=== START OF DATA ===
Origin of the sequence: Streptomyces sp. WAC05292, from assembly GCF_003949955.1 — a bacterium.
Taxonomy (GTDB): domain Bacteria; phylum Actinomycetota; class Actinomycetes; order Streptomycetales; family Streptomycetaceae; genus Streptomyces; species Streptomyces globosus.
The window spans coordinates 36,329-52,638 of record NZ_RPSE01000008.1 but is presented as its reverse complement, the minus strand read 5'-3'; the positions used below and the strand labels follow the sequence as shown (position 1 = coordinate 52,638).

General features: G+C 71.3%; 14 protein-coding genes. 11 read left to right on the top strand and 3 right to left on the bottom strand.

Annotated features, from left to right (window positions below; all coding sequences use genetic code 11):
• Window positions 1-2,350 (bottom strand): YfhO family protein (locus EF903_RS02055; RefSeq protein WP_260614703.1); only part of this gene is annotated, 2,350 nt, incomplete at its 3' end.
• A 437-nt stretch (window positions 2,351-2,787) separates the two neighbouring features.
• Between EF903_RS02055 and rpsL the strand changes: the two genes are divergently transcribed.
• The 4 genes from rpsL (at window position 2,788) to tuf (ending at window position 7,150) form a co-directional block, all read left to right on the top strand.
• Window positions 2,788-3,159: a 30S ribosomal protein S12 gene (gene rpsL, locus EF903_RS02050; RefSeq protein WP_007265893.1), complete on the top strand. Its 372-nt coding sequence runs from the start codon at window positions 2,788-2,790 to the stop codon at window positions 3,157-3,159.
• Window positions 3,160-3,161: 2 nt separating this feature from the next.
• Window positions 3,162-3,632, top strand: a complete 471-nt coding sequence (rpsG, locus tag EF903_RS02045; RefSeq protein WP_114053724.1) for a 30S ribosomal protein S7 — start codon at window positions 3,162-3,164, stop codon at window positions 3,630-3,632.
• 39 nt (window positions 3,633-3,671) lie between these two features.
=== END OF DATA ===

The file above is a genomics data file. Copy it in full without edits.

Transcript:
Origin of the sequence: Streptomyces sp. WAC05292, from assembly GCF_003949955.1 — a bacterium.
Taxonomy (GTDB): domain Bacteria; phylum Actinomycetota; class Actinomycetes; order Streptomycetales; family Streptomycetaceae; genus Streptomyces; species Streptomyces globosus.
The window spans coordinates 36,329-52,638 of record NZ_RPSE01000008.1 but is presented as its reverse complement, the minus strand read 5'-3'; the positions used below and the strand labels follow the sequence as shown (position 1 = coordinate 52,638).

General features: G+C 71.3%; 14 protein-coding genes. 11 read left to right on the top strand and 3 right to left on the bottom strand.

Annotated features, from left to right (window positions below; all coding sequences use genetic code 11):
• Window positions 1-2,350 (bottom strand): YfhO family protein (locus EF903_RS02055; RefSeq protein WP_260614703.1); only part of this gene is annotated, 2,350 nt, incomplete at its 3' end.
• A 437-nt stretch (window positions 2,351-2,787) separates the two neighbouring features.
• Between EF903_RS02055 and rpsL the strand changes: the two genes are divergently transcribed.
• The 4 genes from rpsL (at window position 2,788) to tuf (ending at window position 7,150) form a co-directional block, all read left to right on the top strand.
• Window positions 2,788-3,159: a 30S ribosomal protein S12 gene (gene rpsL, locus EF903_RS02050; RefSeq protein WP_007265893.1), complete on the top strand. Its 372-nt coding sequence runs from the start codon at window positions 2,788-2,790 to the stop codon at window positions 3,157-3,159.
• Window positions 3,160-3,161: 2 nt separating this feature from the next.
• Window positions 3,162-3,632, top strand: a complete 471-nt coding sequence (rpsG, locus tag EF903_RS02045; RefSeq protein WP_114053724.1) for a 30S ribosomal protein S7 — start codon at window positions 3,162-3,164, stop codon at window positions 3,630-3,632.
• 39 nt (window positions 3,633-3,671) lie between these two features.